Yet, notwithstanding they are taught to believe Martesia ever under the government of reason, should a persevering spirit be found clamourously urgent, the pursuit, however, cannot be long continued, since but one answer will be given; which answer, though mild, is always peremptory and conclusive. To render prevalent in the minds of her children, sentiments of humanity and benevolence, is with Martesia an essential object. A dignified condescension to inferiors she also inculcates; and she early advances, to bring them acquainted with that part of the economy of the Deity which hath made our obligations to each other reciprocal: Thus solicitous to enforce the idea of their dependence, even upon the meanest domestick, she exacts from her servants no extraordinary marks of humility toward them, for her view is to choke, if possible, the first buddings of unbecoming pride.

Doth she discover the smallest disposition to cruelty, or are her children deficient in divine sensibility, she is anxiously studious to exterminate the unhappy propensity, and to awaken, or to create, the finer feelings of the soul. To this end she hath ever at hand a number of well chosen tales, calculated to promote the interests virtue, to excite commiseration, and suited to their tender years. Mean time she is sparing of reproaches, and would, if possible, avoid imparting to them a consciousness of the discovery which she hath made. Her rewards are always exactly and impartially proportioned—the degree of merit she critically examines—and as this is her invariable rule, a murmur in the little society can never arise, and they are constantly convinced of the propriety of her decisions. The highest honour by which they can be distinguished, is the investiture of a commission to convey to some worthy, but destitute family, a dinner, a garment, or a piece of money; and this office being always judged according to the magnitude of any particular action, it often happens that the most insensible are found in this department. Thus they are accustomed to acts of benevolence—they learn to feel, and become humane by habit.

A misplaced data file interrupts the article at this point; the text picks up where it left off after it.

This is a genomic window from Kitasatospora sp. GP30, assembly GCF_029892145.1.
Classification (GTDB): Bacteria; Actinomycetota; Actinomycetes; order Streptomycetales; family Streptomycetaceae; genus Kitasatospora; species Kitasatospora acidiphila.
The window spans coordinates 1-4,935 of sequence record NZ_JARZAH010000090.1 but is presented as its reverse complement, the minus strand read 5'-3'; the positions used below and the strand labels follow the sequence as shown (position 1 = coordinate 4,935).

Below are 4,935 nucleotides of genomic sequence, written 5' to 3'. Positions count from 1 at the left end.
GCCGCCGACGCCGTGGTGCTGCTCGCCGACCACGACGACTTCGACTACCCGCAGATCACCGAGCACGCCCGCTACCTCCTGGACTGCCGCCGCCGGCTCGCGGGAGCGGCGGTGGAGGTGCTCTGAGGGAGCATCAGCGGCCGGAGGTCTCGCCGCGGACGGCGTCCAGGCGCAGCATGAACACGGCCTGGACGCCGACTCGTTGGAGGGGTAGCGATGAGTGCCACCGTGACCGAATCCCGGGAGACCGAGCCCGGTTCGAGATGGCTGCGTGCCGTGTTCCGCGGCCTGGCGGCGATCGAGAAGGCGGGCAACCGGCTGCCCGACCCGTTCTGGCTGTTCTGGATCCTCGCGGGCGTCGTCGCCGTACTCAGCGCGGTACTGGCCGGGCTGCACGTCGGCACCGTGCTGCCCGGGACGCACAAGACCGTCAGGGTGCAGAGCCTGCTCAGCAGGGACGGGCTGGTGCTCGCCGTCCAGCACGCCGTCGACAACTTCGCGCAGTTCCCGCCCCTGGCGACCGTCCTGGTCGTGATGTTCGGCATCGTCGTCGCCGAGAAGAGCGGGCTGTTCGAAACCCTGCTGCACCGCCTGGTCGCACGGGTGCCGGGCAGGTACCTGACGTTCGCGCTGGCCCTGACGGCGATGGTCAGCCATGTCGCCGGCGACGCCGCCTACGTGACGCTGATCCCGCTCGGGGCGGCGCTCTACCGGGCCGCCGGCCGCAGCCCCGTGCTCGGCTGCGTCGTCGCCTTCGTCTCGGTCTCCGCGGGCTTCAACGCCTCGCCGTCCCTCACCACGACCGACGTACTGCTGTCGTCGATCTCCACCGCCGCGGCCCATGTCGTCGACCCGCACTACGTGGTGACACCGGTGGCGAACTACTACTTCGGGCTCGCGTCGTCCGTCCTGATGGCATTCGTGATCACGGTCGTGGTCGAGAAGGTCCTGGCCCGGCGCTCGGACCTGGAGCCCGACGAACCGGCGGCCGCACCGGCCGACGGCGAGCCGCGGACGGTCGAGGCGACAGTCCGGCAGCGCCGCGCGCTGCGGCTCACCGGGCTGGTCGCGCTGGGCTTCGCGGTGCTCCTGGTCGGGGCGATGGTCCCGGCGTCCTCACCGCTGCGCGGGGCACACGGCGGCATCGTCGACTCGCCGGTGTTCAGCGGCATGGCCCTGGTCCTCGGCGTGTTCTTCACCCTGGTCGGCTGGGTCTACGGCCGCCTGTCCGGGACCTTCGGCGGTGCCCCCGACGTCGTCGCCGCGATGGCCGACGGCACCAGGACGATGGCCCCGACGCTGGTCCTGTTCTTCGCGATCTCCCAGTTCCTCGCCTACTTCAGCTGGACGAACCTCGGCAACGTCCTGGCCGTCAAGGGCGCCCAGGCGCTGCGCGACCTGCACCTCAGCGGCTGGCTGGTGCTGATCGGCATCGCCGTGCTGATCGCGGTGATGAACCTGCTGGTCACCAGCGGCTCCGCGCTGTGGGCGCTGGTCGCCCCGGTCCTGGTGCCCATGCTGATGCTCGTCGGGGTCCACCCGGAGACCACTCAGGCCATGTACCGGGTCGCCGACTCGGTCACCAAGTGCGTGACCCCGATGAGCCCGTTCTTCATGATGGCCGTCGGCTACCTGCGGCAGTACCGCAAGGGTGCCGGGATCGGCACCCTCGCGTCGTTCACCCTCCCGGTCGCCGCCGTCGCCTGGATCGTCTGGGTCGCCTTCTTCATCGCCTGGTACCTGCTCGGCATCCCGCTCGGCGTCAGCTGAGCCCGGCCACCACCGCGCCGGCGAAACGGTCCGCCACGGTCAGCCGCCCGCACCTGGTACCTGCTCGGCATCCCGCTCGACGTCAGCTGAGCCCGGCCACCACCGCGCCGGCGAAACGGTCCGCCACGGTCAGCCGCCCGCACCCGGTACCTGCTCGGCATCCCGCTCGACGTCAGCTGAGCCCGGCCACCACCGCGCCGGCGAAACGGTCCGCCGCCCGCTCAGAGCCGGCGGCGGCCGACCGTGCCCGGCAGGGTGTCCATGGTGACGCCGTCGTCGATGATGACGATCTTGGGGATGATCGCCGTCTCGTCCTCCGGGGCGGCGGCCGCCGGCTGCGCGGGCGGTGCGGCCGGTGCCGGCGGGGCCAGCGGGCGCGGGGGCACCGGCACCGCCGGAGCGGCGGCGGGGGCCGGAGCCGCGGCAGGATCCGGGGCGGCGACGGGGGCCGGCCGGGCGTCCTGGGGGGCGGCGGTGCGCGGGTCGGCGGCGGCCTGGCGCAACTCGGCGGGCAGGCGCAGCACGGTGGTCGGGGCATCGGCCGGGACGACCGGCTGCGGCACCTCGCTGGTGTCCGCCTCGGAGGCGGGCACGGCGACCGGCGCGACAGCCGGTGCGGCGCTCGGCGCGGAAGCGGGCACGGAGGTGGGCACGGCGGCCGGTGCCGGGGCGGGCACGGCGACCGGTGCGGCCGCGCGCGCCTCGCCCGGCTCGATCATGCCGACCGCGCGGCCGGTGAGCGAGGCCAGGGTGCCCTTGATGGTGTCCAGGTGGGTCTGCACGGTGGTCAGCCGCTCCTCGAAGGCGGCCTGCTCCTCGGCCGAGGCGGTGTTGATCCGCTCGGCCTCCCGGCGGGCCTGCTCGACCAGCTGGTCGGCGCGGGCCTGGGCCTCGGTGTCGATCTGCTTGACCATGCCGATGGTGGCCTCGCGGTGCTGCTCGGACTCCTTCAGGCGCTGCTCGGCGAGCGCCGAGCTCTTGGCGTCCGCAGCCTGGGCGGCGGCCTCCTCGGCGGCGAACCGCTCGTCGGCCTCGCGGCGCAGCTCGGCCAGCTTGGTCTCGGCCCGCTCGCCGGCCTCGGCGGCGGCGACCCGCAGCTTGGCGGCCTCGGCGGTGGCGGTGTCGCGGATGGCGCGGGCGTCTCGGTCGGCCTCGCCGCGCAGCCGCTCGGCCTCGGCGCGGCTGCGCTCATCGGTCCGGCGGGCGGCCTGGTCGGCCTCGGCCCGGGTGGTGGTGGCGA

The greatest felicity which our little family can experience, is in the presence of Martesia. They are free from restraint—pursue, unmolested, their amusements—and of their innocent mirth she not seldom partakes. It is in the pleasure which they derive from her smiles, her approbation, and her society, that she founds the basis of her punishments.—When coercive measures are judged indispensable, if the fault is trivial, it remains a profound secret to all but Martesia and the little aggressor. But on the maternal countenance hangs a cloud—cold and distant looks take place of benign complacency; nor doth returning tenderness manifest tokens of reconciliation, until full atonement is made for the error.

If the offence is of a more heinous die, it is immediately published throughout the house; from Martesia the culprit receiveth not the smallest attention; not a look, nor a word; while he or she is regarded by every one with studies indifference. Should the transgression be considered as capital, the criminal is forthwith excluded the parental presence—not even a domestick conceives him worthy of notice—and it is with difficulty that he obtain the assistance of which he stands in need. At length his little heart is almost broke—he petitions for favour, he sueth for forgiveness. No mediator presents, for Martesia reserves to herself the merit of obliging.

Well, the concessions of the pretty offender are sufficiently humble—it is judged that his sufferings are adequate to his fault—Martesia is appeased, and the offence is cancelled. And it is to be observed, that when once the penitent is admitted into favour, his crime is entirely obliterated—it can no more be held up to view. Martesia, however, seldom hath occasion to exercise the last mentioned severity. Perverseness she hath at length well nigh subdued—and among her little flock a refractory spirit is now hardly known. To behold her in the midst of the sweetly smiling circle is truly charming.

When, for the completion of their education, she is obliged to part with her boys, with a firmness becoming her character she will submit; and should their preceptor pursue her plan, they will undoubtedly be rendered useful members of society; while her girls, continuing under such auspices, cannot be other than worthy and amiable women.

CONSTANTIA.

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2008 © Bonnie Hurd Smith

Independent scholar and author Bonnie Hurd Smith is the president and CEO of History Smiths, a marketing company that works with businesses to incorporate history -- their own and their community's -- into their branding, marketing, and community outreach to attract customers, boost customer loyalty, and secure a high status reputation in the communities they serve.